Caring for Older Adults

The way that our society views aging is quite remarkable. As a caregiver, it is important to acknowledge the changes that occur as part of the normal aging process and incorporate them into your practice of caring for older adults.

Most people long to maintain life but somehow try to avert the inevitable changes that come with the aging process. Some of the changes are anxiously anticipated, such as a first birthday or college graduation. Other changes are unwelcome, such as the appearance of the first few gray hairs or “age spots.” Being young has value in American culture, while evidence of aging is camouflaged with plastic surgery, anti-wrinkle products, and dyes that cover gray hair.

It is important for those who care for older adults to acknowledge that there are many positive aspects of aging. For example:

  • Older adults have managed to survive through trials they’ve experienced during their life and have adapted to various changes and obstacles.
  • After middle age, most people have a very clear sense of their own values, priorities, strengths, and weaknesses and have the capacity to use life experiences to their advantage.
  • At retirement, many older adults enjoy new freedoms to pursue hobbies and interests, to use their time to thoughtfully consider things they may never have had the time to consider before, and to reflect. They have new opportunities to choose how to use their time and energy and be purposeful with their actions.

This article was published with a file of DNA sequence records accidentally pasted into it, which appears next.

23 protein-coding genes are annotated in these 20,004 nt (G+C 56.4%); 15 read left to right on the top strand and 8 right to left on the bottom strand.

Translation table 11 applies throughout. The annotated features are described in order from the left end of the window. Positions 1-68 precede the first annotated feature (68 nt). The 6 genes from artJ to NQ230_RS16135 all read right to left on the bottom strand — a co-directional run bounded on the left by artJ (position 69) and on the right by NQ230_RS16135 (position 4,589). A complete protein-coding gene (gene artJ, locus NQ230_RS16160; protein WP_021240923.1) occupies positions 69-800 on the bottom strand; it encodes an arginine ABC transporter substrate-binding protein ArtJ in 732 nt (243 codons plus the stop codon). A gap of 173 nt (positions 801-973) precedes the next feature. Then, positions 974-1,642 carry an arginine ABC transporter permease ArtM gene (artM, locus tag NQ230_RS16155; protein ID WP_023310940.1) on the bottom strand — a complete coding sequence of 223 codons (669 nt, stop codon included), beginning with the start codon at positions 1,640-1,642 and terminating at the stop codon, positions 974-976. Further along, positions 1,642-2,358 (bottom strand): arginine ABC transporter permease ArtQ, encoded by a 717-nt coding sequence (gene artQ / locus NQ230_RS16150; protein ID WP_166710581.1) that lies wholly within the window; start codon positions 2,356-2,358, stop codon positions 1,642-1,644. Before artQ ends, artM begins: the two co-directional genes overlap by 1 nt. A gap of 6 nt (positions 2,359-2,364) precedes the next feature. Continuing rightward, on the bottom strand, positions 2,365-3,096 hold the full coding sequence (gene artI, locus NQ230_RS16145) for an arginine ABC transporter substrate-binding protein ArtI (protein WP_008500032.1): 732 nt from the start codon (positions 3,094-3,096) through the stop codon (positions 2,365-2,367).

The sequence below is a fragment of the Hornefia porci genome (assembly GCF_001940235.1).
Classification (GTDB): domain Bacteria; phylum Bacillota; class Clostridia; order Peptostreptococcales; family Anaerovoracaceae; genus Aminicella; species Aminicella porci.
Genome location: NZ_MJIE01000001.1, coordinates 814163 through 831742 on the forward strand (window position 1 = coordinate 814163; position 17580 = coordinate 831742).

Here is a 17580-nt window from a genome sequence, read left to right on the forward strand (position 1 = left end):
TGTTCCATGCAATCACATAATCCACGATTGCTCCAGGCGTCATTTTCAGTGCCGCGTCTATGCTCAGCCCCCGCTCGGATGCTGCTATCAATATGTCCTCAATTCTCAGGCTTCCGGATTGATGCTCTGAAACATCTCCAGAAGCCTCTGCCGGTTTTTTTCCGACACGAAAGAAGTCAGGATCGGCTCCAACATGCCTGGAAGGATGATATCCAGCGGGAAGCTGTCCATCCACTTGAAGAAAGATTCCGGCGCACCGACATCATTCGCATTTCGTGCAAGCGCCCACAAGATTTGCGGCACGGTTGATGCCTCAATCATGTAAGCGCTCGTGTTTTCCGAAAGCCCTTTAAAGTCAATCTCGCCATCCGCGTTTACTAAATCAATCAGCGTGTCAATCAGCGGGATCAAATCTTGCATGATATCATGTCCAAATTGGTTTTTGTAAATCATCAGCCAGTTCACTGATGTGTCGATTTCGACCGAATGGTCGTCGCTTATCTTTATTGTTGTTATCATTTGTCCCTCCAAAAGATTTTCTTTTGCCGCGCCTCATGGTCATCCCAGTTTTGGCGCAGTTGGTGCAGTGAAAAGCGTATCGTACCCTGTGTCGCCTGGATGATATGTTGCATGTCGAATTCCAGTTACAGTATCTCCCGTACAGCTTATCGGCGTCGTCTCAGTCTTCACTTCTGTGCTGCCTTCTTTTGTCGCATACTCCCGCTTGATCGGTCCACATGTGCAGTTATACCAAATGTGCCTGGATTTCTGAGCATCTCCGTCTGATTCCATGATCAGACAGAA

Aging should be viewed as a normal, natural process that is meant to be embraced and celebrated! Being youthful is merely one step toward achieving a lifetime of memories. Accepting the changes that come with aging without fear or denial can be an amazing gift, and you can be part of sharing that gift through your own attitude, knowledge, and actions while you’re caring for older adults.

Profile of Older Adults

To better understand older adults, you should understand the senior population, which is defined as people who are 65 years of age and older. Who are older adults? What makes them different from younger adults? Are they really all that different? Do they perceive themselves to be different?

Being a “senior” tells others their chronological age, but it does not always correspond to how a person feels about themselves or their abilities. Although a person may be 80 years old, they may feel like they are 50. How an older adult feels may vary with the time of day or day of the week, planned activities, stressors, and even the company that they keep! Knowing a person’s age does not automatically provide insight into that person’s feelings, abilities, or preferences. When caring for older adults, you should always dig deeper to determine who a person truly is.

Numbers and Growth

Older adults are expected to make up about 22% of the U.S. population by 2040. According to the American Psychological Association, predictions say that by 2060 the number of older Americans will increase to 98 million. Further predictions say that one out of every four people who are 65 years old today will live to be at least 90. All healthcare workers need to be equipped and ready to care for this potentially fragile population. Changes in the older population include: